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PostPosted: Wed May 23, 2018 8:37 pm 
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Joined: Thu Feb 01, 2018 11:01 am
Posts: 28
I have poor impulse control.I put my recorder beak first next to my skin below my shirt/sweatshirt. Even in summer it feels cold. But after two minutes I want to play and take it out. It's really not warm enough--although near enough; in warmer months I don't have condensation issues, usually.

But I worry that somehow I'm risking the beak by doing this.

Thoughts?


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PostPosted: Thu May 24, 2018 2:55 am 
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Joined: Fri Mar 02, 2018 4:44 am
Posts: 146
Location: France
The short answer: Not at all.

The long answer: My recorders sound best when very wet inside, so I figure, the faster and the more condensation, the better for the sound. As warming up supposedly reduces condensation (though I never managed to stop my Yamaha alto from clogging, even when putting it on the radiators at 40 degrees Celsius) I would think it counterproductive. BUT I do not play in freezing churches and I do my best not to have my recorders be too long in a cold car in winter. So the temperature shock is only something like 20 degrees (again Celsius), from 15 degrees room temperature to 35 degrees breath temperature. My recorders have had no problem with that in the two to three years I've had them, but I should probably say that they are from the softer woods, pear and maple. I've heard the exotic hardwoods and olive are more prone to cracking.

So unless you are transporting your recorders and/or playing in extreme conditions, I don't think you risk anything by not warming up. And if you are transporting them in extreme conditions, you might want to get some very well insulated cases. For playing in extreme climates, I'd recommend plastic...


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PostPosted: Thu May 24, 2018 10:20 am 
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Thanks Kade! I saw Sarah Jeffries stick her wooden recorder in her bra to warm it up on one of her videos, and she said to do that for ten minutes. But now that I think about it, she lives in Amsterdam (I think) and it gets colder there than where I live for sure.

I thought that the issue of condensation had to do with clogging the beak. i warmed my wooden alto up pretty good yesterday and still had a brief problem with that, more than usual. Often I don't warm it up at all and have no issues. So who knows? I do have that anti-clogging liquid but don't use it. I may be entirely misunderstanding the way all this works! feel free to fill me in further; I'm still a newbie at this.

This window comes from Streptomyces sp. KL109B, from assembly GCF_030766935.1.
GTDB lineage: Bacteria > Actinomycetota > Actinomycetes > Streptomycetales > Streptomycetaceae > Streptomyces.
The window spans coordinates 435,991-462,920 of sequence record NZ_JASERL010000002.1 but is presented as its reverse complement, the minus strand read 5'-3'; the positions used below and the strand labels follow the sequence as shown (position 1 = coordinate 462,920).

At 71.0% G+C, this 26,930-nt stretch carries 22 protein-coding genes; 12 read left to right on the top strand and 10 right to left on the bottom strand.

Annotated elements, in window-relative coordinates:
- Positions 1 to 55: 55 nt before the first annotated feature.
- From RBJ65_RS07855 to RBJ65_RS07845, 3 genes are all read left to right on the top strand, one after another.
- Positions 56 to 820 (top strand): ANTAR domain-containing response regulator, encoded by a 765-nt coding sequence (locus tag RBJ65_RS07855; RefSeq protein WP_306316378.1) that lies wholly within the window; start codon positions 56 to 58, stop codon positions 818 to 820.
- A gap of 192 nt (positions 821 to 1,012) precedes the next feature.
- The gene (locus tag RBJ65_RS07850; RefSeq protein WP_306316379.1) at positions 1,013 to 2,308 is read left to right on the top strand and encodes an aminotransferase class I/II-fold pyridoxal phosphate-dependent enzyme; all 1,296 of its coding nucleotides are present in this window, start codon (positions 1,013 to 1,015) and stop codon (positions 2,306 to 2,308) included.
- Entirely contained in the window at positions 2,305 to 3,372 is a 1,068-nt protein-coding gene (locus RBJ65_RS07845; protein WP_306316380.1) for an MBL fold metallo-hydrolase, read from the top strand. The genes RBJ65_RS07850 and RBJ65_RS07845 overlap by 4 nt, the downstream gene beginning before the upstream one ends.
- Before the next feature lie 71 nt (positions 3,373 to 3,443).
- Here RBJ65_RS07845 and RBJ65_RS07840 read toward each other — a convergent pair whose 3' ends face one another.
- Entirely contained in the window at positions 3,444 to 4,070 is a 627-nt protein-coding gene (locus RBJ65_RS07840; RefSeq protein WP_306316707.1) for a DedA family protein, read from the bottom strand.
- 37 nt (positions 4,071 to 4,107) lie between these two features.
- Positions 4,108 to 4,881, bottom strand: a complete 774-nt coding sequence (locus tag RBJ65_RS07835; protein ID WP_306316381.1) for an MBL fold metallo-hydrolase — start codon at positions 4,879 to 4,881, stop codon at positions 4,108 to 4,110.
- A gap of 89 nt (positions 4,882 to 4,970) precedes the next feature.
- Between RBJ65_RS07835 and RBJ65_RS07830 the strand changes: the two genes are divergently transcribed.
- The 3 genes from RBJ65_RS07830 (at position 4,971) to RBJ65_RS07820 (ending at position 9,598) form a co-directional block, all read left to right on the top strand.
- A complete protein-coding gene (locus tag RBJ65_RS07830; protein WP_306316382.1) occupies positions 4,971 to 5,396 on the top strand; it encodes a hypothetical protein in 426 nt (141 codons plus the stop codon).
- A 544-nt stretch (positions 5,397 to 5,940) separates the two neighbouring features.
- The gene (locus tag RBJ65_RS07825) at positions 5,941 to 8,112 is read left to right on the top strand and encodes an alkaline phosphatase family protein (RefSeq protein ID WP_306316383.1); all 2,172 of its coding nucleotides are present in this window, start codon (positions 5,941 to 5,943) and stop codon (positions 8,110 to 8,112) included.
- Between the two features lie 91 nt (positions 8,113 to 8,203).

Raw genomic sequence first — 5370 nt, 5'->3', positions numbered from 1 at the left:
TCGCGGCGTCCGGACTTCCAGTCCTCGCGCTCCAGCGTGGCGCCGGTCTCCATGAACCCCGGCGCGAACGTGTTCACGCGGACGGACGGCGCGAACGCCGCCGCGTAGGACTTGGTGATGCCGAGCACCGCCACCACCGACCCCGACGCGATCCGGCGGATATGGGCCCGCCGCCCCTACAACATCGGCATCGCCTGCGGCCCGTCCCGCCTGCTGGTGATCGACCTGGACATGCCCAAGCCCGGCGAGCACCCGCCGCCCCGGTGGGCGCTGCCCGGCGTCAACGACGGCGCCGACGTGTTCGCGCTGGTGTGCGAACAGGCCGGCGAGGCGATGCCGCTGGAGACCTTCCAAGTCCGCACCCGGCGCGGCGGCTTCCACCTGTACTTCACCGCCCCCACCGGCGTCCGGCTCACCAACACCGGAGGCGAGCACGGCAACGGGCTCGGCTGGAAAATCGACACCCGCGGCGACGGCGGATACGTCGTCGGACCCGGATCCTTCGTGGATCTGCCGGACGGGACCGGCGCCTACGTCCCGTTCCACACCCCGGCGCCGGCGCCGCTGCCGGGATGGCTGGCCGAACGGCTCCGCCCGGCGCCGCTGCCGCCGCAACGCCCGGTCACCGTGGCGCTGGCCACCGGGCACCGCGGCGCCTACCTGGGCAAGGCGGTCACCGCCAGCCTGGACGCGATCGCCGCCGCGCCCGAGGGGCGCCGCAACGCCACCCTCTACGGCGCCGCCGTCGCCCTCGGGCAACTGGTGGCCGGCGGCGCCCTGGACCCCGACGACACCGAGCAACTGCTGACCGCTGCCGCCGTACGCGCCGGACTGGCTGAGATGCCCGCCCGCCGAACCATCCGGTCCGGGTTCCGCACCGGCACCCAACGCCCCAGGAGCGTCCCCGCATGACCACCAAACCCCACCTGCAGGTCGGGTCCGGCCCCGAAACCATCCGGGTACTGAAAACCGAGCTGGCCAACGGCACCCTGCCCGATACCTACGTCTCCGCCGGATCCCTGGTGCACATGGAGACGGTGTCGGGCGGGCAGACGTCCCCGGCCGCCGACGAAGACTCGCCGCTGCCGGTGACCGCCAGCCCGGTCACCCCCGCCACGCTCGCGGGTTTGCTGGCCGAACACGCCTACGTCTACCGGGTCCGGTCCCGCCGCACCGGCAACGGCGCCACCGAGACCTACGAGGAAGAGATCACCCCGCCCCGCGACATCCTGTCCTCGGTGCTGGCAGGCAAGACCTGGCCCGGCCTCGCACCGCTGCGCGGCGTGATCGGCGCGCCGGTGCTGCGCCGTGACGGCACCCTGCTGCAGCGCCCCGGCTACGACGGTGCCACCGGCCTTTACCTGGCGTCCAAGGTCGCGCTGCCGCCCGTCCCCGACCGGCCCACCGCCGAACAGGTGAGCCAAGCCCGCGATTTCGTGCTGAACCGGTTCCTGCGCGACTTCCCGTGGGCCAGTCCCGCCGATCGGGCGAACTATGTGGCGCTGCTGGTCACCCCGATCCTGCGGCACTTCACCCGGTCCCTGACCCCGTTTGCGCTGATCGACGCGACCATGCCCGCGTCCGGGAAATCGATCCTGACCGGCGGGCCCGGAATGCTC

Oh and I'll be taking my recorder on a plane (but with me in cabin unless for some reason they don't allow it). I can't imagine that would present any problems, right?


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PostPosted: Fri May 25, 2018 2:15 am 
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Joined: Fri Mar 02, 2018 4:44 am
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Location: France
I sometimes have a bit of clogging when the (wooden) recorders are on their way to getting wet. I.e. no problem when the recorder is completely dry, no problem once the water is dripping (unless a drop is blocking the thumb hole), but in between the sound gets lost. The only solution to that is continuing to play, as far as I know, possibly blowing or sucking.

The usefulness of anti-condensation liquid is disputed - I've read recorder makers (or at least one, but can't remember which) who say not to use it on new recorders because the water needs to find it's way out of the beak naturally. I don't even own any.

As for the plane, I'd absolutely insist on taking the recorder in the cabin with me - you might check beforehand the airline's regulations. First of all, I don't know whether all cargo holds are pressurized and heated (some must be when they transport animals there), secondly there's always a risk of loss with checked baggage and thirdly baggage handlers, well...

https://www.youtube.com/watch?v=5YGc4zO ... ayqf2wv01K

Do you have to travel with your good wooden recorder or might more easily replaceable plastic do?


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